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Osceola government weighs leaving downtown Kissimmee

Osceola County needs more space for court operations. One option under consideration is building a 150,000-square-foot addition to the existing courthouse in downtown Kissimmee.  Cost: $42.5 million  Annual Debt Service: $2.5 million
Osceola County needs more space for court operations. One option under consideration is building a 150,000-square-foot addition to the existing courthouse in downtown Kissimmee.  Cost: $42.5 million  Annual Debt Service: $2.5 million (Osceola County)

Osceola County Manager Don Fisher said he expects to make a recommendation in December to commissioners on whether to keep the county administration offices in downtown Kissimmee or move to the county center on East Irlo Bronson Memorial Highway.

The demands of the court system are driving the need to consider relocating. The county already has vacated its third floor to make room for more court functions, but Fisher said it's a short-term solution. In the next five years, the county will need to either build a courthouse addition or a new administrative building at another location.

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"I've got some information being pulled together with renderings and cost estimates," he told GrowthSpotter. "I also plan on meeting with city of Kissimmee to have a discussion on what we found – they have interest in the county staying downtown."

Don Fisher, Osceola County Manager
Don Fisher, Osceola County Manager (Osceola County)

Fisher said he's weighing whether county employees would rather be closer to the new SunRail station, which would be open by the time a new building is constructed. The county center location, however, is more centrally located and is closer to the areas of the county that are expecting the highest population growth.

"St. Cloud is really booming, and that's where the population growth is going," he said.

Building a new county administrative building at another downtown location is off the table. "It's not direction from county commission to look at that as an option," Fisher said.

Chief Judge Frederick Lauten said building a courthouse addition "makes perfect sense to me." But he knows the decision, ultimately, is a political one.

Commissioner Cheryl Grieb, who served two terms on the Kissimmee Commission, said the county office belongs downtown. "The city has spent millions to rejuvenate our downtown – we just opened a $30 million park on the lake," she said. "We thought we had a commitment to keep them downtown, so I was surprised when it came up at our strategic planning session."

The most expensive proposal under consideration would involve building a 6-story, 180,000-square-foot building at the county center on U.S. 192. The Property Appraiser and Supervisor of Elections would move into the new building. Estimated cost: $60.7 million Annual Debt Service: $3.57 million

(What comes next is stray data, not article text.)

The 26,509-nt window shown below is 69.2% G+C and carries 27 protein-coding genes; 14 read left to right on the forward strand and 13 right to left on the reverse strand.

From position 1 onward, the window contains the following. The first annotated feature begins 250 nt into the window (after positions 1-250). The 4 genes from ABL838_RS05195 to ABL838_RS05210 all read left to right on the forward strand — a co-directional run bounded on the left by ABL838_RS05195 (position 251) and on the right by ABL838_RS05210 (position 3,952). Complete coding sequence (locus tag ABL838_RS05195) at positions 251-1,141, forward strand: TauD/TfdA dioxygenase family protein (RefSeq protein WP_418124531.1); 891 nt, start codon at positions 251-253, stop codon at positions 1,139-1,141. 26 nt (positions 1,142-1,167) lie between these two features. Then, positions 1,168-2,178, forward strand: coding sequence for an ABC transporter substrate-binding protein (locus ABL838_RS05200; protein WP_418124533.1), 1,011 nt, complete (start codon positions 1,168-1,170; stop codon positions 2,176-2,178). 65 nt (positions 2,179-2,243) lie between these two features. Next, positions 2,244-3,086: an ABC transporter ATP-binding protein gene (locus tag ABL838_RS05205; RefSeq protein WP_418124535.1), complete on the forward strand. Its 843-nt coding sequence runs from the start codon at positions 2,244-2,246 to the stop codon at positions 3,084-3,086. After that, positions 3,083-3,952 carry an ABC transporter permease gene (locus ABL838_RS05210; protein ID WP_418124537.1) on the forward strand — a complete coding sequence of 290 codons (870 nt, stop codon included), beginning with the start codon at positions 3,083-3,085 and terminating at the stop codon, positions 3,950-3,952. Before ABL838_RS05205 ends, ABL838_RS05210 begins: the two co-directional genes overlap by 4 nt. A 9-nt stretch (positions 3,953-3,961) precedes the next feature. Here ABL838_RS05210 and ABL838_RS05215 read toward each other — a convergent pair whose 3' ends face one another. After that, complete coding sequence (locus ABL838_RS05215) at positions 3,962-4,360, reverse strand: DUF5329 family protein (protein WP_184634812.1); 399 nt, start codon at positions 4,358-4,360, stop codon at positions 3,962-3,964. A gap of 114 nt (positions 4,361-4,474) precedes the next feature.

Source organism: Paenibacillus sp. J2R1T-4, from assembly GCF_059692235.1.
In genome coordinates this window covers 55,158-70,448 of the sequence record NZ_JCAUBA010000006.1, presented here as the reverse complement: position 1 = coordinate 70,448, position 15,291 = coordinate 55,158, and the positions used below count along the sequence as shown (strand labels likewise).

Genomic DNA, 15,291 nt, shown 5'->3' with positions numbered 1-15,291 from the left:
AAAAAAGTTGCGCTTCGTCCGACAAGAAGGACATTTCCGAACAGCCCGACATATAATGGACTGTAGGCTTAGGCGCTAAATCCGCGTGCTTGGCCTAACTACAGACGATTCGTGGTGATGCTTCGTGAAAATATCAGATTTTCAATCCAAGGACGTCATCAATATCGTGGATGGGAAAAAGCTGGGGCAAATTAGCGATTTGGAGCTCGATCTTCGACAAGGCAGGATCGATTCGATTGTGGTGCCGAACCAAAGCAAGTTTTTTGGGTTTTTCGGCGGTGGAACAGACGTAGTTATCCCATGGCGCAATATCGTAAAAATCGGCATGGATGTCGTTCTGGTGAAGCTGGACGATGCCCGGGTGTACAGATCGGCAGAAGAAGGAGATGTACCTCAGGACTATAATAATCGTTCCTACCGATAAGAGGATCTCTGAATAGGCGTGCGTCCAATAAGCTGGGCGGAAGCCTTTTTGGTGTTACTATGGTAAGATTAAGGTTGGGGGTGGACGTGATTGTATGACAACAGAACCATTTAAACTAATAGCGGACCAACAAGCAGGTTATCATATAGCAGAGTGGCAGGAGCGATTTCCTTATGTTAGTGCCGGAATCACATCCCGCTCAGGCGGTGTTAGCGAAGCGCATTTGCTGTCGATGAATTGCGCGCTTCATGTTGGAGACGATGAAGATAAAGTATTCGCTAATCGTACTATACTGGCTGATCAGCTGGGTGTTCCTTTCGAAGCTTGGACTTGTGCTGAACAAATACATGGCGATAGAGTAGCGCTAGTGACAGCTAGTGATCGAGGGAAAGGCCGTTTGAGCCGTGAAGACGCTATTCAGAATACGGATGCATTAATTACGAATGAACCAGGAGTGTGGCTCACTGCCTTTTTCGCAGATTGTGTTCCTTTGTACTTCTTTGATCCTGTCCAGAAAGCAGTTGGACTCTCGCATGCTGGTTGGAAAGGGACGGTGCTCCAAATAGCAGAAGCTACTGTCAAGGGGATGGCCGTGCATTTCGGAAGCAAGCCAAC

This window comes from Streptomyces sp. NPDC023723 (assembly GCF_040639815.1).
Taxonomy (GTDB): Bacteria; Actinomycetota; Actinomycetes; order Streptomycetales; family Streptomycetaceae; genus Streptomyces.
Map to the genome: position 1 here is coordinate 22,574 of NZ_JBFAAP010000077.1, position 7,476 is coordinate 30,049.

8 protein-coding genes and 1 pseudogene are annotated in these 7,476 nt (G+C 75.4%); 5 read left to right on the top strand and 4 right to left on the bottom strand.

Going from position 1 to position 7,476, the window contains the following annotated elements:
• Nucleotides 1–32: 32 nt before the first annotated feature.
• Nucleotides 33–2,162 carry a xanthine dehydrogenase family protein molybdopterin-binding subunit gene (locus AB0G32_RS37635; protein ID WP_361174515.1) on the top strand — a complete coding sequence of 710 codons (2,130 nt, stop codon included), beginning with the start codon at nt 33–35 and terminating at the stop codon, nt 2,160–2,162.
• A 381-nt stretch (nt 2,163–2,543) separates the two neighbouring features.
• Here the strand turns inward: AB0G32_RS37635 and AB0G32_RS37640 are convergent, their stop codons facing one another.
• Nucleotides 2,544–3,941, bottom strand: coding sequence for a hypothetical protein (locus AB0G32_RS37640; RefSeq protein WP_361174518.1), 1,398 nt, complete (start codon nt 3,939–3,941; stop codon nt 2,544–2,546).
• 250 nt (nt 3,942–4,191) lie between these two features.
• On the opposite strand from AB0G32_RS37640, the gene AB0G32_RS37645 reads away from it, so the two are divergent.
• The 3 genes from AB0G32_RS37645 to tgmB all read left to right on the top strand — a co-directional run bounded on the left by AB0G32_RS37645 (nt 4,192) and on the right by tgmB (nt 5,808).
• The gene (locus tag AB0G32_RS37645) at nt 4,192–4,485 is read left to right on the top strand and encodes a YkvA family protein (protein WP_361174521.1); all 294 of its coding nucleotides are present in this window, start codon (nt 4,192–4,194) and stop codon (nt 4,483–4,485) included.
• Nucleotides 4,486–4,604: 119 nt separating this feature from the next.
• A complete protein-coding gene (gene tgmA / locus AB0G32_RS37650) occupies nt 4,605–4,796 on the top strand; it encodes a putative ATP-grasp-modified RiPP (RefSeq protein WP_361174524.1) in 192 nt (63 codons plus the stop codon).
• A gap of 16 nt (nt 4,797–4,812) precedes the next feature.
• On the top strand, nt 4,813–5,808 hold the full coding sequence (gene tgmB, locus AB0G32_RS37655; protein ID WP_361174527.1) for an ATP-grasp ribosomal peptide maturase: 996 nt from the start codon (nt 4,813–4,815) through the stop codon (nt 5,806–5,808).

The most expensive proposal under consideration would involve building a 6-story, 180,000-square-foot building at the county center on U.S. 192. The Property Appraiser and Supervisor of Elections would move into the new building. Estimated cost: $60.7 million Annual Debt Service: $3.57 million (Osceola County)

But Commissioner Fred Hawkins said the county center location on U.S. 192 makes more sense financially and geographically. "I don't think downtown will suffer because the county employees would simply be swapped out with more court system employees," he said. "Plus, if we move out to (U.S.) 192, it will spur more development along that corridor."

But Grieb said even if more restaurants open near the county center, employees would have to drive every day to eat lunch. Downtown, they have multiple restaurants within walking distance. "For me, it makes sense to have it here," she said. "From the beginning I've been a strong supporter of that. But it takes three votes, and we need to look at the dollars."

And funding will be a major factor in the decision. The cost estimate of building a 5-story county administrative building and parking garage at the county center is $54 million - compared to $41 million to build a courthouse addition downtown.

And Fisher said the county doesn't have money in its reserves for either option. There are two possible scenarios for financing the construction: either issue general obligation bonds or enter into a public-private partnership (P3) to construct the building/addition with a long-term lease.

"Leasebacks end up being more expensive in the long run," Fisher said. "It costs less to issue bonds ourselves. The problem is even if we have the bonding capacity, I don't think we have enough cash flow (to make the debt payments.)"

The county's 5-year Capital Improvement Plan calls for a $6.85 million placeholder in FY2018 to renovate the administrative building for the court system - on top of the $1 million allocated this year for the third floor renovations. But the latest estimate projects the renovation cost at $13.7 million.

"It's always been the intent that county government would move out of the administrative building we're in and let the courts take over," Assistant County Administrator Beth Knight said. "But the administrative building wasn't designed with court administration in mind. It almost seems to make more sense to build a second judiciary building at Courthouse Square, and that way they could have a facility that's designed to their needs and specifications."

Have a tip about Central Florida development? Contact me at lkinsler@GrowthSpotter.com or (407)420-6261, or tweet me at @LKinslerOGrowth. Follow GrowthSpotter on Facebook, Twitter and LinkedIn.

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